Each week, the Rabbi blesses the challah bread in front of attendees, in a prayer called hamotzi. After making the blessing, the tradition is to cut slices of bread, dip them in salt, and share them around the table so that everyone takes part in the blessing.

“The braids are what we weave our community out of,” said Powers. “And we eat it to symbolize friendship.”

To welcome the start of the new week, Elias Elliot (left) and Arthur Bloomfield joined the Chabad family in celebration of Havdallah. (Photo by Orian Fitlovich/Ithaca Week)

Everyone is welcome to attend any event at Chabad, whether they are Jewish or not, and although the majority of attendees are IC students, the house is open to anyone in the Ithaca community. There have been holidays when members from other Jewish communities found themselves in Ithaca, and when they reached out, Rabbi Krisch and his wife opened their home to those guests.

Rabbi Krisch said Chabad is a philosophical movement and social revolution that emphasizes the spiritual over the mundane and the mystical over the legal while celebrating the innate worth of every individual. With a mission to strengthen the Jewish community, there are Chabad houses in every state, as well as in various countries around the world, including Uganda and Vietnam.

“Chabad emissaries are the sole Jewish clergy members among the citizenry, the sole source of kosher food for an entire community, the only Jews in town who can read Hebrew, lead services, and conduct Jewish rituals,” said Krisch. “If a community has even one Jewish member, it would benefit from Chabad’s presence.”

In addition to the permanent Chabad houses found worldwide, there are 250 Chabads on college campuses. They serve similar purposes, providing traditional Jewish spaces for students and often establishing a community from the ground up.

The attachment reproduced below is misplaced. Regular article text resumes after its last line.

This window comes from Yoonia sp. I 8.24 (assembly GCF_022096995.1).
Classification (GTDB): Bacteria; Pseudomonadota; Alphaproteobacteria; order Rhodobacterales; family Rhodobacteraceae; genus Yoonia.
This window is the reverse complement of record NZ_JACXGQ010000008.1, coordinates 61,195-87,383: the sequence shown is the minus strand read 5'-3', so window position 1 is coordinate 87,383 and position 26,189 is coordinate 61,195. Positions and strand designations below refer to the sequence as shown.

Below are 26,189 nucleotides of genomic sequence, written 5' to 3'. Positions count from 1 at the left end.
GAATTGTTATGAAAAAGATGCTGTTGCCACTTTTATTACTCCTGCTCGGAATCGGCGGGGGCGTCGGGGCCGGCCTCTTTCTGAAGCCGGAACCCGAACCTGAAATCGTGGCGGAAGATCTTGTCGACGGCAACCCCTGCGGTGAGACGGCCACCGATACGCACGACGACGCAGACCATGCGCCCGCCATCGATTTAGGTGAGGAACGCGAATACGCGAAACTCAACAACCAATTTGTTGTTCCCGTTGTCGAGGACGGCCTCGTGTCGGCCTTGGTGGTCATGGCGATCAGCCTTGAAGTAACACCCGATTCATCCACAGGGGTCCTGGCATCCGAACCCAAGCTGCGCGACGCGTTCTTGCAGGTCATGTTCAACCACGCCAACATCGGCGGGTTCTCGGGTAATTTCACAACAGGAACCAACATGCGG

Chabad emissaries do not receive salaries or reimbursements. They start their families and move their homes away from larger Jewish communities. While the work they do often feels lonely, according to Rabbi Krisch, they believe that what they are doing is more important and worth the sacrifices.

“The only reward that any Chabad emissary seeks or expects is attendance. When you sacrifice everything to change the world, the world does not feel changed if you plan an event and nobody shows up,” said Krisch. “If a student ever wants to give back to his or her Chabad emissary, the answer is simple. Participating. You vote with your feet, and you support Chabad by showing up.”

Rabbi Krisch noted how the philosophy emphasizes the fundamental oneness of all creation, and the underlying unity of all people, which is why Chabad emissaries open their homes and spend their personal money to provide a full meal.

“When our Shabbat table is full of unfamiliar faces, we do not see strangers. We see family,” he said. “We believe that gathering apparent strangers and demonstrating their similarities — over kosher meals that are designed to spiritually improve the world — creates community, repairs the world both spiritually and physically, and helps individuals live better lives.”